There’s absolutely no argument that rough diamond prices are much too high today. Manufacturers are having an extremely difficult time selling the polished coming out of this rough as buyers are simply unwilling to pay more. That this is mainly because diamond miners have only looked at their own bottom lines and ignored the warning signs in the production pipeline is also an uncontested fact. That this has considerably weakened and destabilised the diamond production pipeline is also undeniable.
However, calling for an immediate reduction of between 30- and 50 percent in rough prices is a hasty, unthought-out and counterproductive step. It will immediately result in huge losses for the diamond processing industry running into the billions of dollars. Going by last year’s diamond pipeline value estimates, rough sales by the mines totalled $16.7 billion and polished that came out of it was estimated at $22.3 billion. Much of the rough sold this year and the resulting polished is still lying either unprocessed or unsold in the inventories of diamond processing firms. There aren’t any official estimates, but any random fraction you select will give you an inventory value in the billions of dollars at any given moment.
The fact that an immediate 30- to 50 percent reduction in rough prices will cause catastrophic losses doesn’t really need any underlining.
Instead of seeking a drastic price reduction, the industry has to work collectively to first clear the production pipeline of this high-priced stock. The most practical way is to drastically reduce supply and in effect starve the pipeline until it clears. Combining this with a moderate price reduction will help the industry get its inventory moving by mixing higher priced goods with slightly cheaper ones and averaging out a cost that is acceptable to polished buyers.
After being bludgeoned by market forces and something of a manufacturers’ revolt, the mining companies have finally instituted these two measures. De Beers has allowed its Sightholders 100 percent deferment of their intentions to offer (ITOs) and other major suppliers like Rio Tinto and ALROSA, faced with losing clients, have adjusted and eased their long-term contract norms.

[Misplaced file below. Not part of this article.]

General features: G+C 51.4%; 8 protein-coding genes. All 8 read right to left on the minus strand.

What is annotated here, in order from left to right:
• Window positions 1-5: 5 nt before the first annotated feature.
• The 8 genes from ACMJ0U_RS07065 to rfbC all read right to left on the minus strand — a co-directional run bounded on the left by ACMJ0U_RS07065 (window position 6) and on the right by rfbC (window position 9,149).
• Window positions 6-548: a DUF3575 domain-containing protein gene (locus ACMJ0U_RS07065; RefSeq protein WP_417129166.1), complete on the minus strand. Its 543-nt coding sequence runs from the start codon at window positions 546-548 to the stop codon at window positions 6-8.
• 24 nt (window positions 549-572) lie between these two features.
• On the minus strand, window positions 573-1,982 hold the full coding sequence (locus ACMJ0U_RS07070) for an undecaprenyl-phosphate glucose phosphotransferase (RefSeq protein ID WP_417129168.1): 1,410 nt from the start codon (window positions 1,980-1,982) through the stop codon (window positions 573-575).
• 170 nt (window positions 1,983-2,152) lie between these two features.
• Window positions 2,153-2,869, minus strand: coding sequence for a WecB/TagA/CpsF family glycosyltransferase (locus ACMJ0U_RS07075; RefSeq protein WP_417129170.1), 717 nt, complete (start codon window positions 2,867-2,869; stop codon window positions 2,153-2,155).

These actions have come very late in the day, no doubt, but the right moves are in place nonetheless.
For the long term, however, profitability in the industry can only be restored by a concerted global promotional campaign to raise the perceived value of diamonds with consumers. Again, movement her has come very late, but it has, nonetheless come. The Diamond Producers Association (DPA) has now engaged a creative agency to put in place a global promotional strategy that will resonate with today’s younger consumer.
I can’t stress the importance of having a global and permanent promotional initiative in place. This promotional strategy has to reach all the way to retailer, who is the industry’s point of contact with the consumer — the ultimate valuer of all our products.
In the absence of such a campaign, the jewellery retail industry is increasingly resorting to staggeringly large discounts — that too in the all-important holiday season — just to move product. While this might clear shelves of inventory in the short term, all it does is devalue our final product further. A consistent promotional campaign worldwide is the only way for long-term success.
In the interim, whoever is to blame, it is in the global industry’s interest to actually get a closer interaction between miners and the mid-stream so that the pipeline as a whole gets more in sync with what needs to be done globally to improve the big picture for everyone. Finger-pointing and trying to apportion blame is not really going to get the industry out of the very deep hole it is in right now.
Instead of an angry or panicked reaction, the global industry needs to chart a calculated way forward.